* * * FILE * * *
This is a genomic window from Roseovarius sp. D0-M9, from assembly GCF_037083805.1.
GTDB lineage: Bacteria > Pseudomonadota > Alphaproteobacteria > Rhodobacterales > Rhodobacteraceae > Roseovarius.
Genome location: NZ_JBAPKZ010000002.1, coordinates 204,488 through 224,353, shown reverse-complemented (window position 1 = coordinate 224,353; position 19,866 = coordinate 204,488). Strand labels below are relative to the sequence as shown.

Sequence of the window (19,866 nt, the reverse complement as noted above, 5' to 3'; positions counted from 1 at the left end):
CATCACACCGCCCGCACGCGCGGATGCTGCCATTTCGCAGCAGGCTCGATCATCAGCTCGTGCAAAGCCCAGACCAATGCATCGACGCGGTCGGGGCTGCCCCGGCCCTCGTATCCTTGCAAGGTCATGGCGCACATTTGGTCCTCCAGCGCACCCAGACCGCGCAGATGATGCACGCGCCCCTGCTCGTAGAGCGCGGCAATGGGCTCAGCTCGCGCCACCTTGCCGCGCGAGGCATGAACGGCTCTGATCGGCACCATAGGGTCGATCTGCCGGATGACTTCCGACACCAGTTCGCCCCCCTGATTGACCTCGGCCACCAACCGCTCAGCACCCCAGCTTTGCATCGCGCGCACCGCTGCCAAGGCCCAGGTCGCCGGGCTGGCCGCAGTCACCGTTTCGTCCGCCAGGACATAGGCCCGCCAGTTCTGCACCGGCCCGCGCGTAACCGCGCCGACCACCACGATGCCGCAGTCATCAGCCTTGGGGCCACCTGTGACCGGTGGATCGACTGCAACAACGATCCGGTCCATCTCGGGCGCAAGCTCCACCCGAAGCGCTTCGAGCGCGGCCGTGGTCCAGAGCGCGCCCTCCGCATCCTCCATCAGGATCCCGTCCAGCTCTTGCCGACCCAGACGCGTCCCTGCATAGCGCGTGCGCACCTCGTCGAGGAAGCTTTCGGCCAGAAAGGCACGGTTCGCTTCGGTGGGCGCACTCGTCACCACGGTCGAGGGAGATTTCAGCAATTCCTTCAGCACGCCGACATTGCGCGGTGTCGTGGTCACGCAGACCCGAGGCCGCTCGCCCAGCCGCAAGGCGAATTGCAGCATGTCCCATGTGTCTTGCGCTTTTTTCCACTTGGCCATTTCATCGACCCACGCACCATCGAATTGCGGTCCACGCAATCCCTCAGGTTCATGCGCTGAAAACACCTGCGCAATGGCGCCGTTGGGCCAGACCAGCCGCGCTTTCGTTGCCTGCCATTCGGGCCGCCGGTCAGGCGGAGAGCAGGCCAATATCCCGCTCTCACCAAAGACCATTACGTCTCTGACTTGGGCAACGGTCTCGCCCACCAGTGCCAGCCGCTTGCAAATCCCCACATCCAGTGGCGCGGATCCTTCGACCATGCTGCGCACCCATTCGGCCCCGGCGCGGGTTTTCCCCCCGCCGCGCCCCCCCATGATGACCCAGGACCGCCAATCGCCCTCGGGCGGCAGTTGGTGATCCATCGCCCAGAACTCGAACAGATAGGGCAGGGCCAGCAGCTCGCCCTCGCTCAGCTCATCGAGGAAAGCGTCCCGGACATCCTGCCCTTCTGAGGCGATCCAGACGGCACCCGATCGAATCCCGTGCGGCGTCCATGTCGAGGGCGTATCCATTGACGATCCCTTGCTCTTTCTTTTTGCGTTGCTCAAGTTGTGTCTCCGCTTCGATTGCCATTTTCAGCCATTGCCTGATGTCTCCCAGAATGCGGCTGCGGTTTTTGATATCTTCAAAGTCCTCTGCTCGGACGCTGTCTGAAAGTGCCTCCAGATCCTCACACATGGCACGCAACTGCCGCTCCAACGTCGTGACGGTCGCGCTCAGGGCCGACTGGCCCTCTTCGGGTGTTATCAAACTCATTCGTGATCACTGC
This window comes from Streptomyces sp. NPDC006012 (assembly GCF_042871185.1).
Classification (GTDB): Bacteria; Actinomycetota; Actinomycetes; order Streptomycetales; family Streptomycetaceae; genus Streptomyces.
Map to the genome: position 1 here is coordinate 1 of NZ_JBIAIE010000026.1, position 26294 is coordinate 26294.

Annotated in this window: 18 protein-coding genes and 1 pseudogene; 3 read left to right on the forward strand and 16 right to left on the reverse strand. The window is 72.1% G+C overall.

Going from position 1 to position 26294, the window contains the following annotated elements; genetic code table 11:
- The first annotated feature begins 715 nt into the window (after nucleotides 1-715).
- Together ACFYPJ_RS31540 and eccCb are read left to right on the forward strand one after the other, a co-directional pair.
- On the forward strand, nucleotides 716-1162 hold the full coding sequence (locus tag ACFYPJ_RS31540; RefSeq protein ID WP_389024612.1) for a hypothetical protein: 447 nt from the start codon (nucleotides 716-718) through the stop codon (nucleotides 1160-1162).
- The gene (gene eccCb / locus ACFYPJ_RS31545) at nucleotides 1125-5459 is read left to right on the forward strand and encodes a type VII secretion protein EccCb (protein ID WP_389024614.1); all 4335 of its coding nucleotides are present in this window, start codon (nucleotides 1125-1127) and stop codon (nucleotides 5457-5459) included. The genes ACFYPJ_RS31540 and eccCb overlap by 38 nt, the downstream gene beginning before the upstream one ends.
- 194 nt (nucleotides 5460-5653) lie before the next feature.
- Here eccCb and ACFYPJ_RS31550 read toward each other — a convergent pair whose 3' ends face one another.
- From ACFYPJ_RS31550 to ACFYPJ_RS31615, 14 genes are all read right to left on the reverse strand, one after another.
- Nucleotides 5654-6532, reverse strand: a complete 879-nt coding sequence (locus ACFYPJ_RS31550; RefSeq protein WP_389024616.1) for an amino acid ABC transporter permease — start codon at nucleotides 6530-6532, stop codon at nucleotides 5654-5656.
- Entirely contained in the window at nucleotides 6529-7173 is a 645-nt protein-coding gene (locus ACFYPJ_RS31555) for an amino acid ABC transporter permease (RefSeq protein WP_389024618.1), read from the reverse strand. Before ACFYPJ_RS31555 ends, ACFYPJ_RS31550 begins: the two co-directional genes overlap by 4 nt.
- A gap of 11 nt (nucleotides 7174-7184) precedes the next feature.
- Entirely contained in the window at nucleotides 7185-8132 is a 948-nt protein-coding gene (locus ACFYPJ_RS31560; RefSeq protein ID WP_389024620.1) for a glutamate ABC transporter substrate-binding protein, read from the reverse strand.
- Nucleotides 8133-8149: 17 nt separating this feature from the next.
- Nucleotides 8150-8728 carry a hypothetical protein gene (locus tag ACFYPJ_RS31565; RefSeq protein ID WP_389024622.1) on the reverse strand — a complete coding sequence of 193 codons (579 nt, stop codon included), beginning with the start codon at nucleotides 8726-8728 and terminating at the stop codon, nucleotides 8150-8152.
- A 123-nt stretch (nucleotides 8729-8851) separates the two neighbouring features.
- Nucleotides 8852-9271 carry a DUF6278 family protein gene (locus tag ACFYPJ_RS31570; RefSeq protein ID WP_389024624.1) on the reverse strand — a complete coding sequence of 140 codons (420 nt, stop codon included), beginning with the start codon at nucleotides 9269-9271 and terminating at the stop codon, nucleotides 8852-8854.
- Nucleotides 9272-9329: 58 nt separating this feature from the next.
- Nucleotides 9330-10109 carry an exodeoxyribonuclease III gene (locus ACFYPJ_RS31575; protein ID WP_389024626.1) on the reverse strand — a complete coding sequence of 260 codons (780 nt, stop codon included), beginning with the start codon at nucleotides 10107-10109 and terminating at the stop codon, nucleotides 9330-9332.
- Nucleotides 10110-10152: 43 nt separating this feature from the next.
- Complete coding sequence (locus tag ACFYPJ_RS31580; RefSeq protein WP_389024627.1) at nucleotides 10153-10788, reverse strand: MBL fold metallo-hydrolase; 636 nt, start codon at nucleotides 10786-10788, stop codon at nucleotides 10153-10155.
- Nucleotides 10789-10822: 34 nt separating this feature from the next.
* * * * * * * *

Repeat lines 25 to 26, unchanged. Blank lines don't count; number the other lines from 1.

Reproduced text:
- Nucleotides 8852-9271 carry a DUF6278 family protein gene (locus tag ACFYPJ_RS31570; RefSeq protein ID WP_389024624.1) on the reverse strand — a complete coding sequence of 140 codons (420 nt, stop codon included), beginning with the start codon at nucleotides 9269-9271 and terminating at the stop codon, nucleotides 8852-8854.
- Nucleotides 9272-9329: 58 nt separating this feature from the next.